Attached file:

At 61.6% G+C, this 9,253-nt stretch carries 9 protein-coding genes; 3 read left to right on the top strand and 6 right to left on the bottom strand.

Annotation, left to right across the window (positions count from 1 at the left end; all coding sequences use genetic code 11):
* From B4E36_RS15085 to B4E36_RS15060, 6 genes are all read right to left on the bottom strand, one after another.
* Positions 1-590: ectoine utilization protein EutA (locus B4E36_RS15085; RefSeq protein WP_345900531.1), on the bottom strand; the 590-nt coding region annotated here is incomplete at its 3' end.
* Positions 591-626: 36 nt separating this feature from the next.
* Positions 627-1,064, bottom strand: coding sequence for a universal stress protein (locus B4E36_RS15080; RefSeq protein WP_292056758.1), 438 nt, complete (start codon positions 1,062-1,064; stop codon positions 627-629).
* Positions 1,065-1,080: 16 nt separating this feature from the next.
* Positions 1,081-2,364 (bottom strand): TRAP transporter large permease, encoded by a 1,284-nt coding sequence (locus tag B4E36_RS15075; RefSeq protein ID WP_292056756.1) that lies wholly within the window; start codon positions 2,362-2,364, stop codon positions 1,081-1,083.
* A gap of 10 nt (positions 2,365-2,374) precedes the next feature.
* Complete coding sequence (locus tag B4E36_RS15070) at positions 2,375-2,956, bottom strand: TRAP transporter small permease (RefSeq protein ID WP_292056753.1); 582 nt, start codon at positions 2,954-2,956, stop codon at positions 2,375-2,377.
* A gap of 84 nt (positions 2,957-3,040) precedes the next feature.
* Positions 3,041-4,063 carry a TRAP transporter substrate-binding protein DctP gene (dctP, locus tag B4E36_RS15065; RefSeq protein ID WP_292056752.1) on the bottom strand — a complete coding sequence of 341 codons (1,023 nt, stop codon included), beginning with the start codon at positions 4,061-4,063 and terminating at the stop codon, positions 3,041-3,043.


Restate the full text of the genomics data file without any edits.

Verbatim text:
At 61.6% G+C, this 9,253-nt stretch carries 9 protein-coding genes; 3 read left to right on the top strand and 6 right to left on the bottom strand.

Annotation, left to right across the window (positions count from 1 at the left end; all coding sequences use genetic code 11):
* From B4E36_RS15085 to B4E36_RS15060, 6 genes are all read right to left on the bottom strand, one after another.
* Positions 1-590: ectoine utilization protein EutA (locus B4E36_RS15085; RefSeq protein WP_345900531.1), on the bottom strand; the 590-nt coding region annotated here is incomplete at its 3' end.
* Positions 591-626: 36 nt separating this feature from the next.
* Positions 627-1,064, bottom strand: coding sequence for a universal stress protein (locus B4E36_RS15080; RefSeq protein WP_292056758.1), 438 nt, complete (start codon positions 1,062-1,064; stop codon positions 627-629).
* Positions 1,065-1,080: 16 nt separating this feature from the next.
* Positions 1,081-2,364 (bottom strand): TRAP transporter large permease, encoded by a 1,284-nt coding sequence (locus tag B4E36_RS15075; RefSeq protein ID WP_292056756.1) that lies wholly within the window; start codon positions 2,362-2,364, stop codon positions 1,081-1,083.
* A gap of 10 nt (positions 2,365-2,374) precedes the next feature.
* Complete coding sequence (locus tag B4E36_RS15070) at positions 2,375-2,956, bottom strand: TRAP transporter small permease (RefSeq protein ID WP_292056753.1); 582 nt, start codon at positions 2,954-2,956, stop codon at positions 2,375-2,377.
* A gap of 84 nt (positions 2,957-3,040) precedes the next feature.
* Positions 3,041-4,063 carry a TRAP transporter substrate-binding protein DctP gene (dctP, locus tag B4E36_RS15065; RefSeq protein ID WP_292056752.1) on the bottom strand — a complete coding sequence of 341 codons (1,023 nt, stop codon included), beginning with the start codon at positions 4,061-4,063 and terminating at the stop codon, positions 3,041-3,043.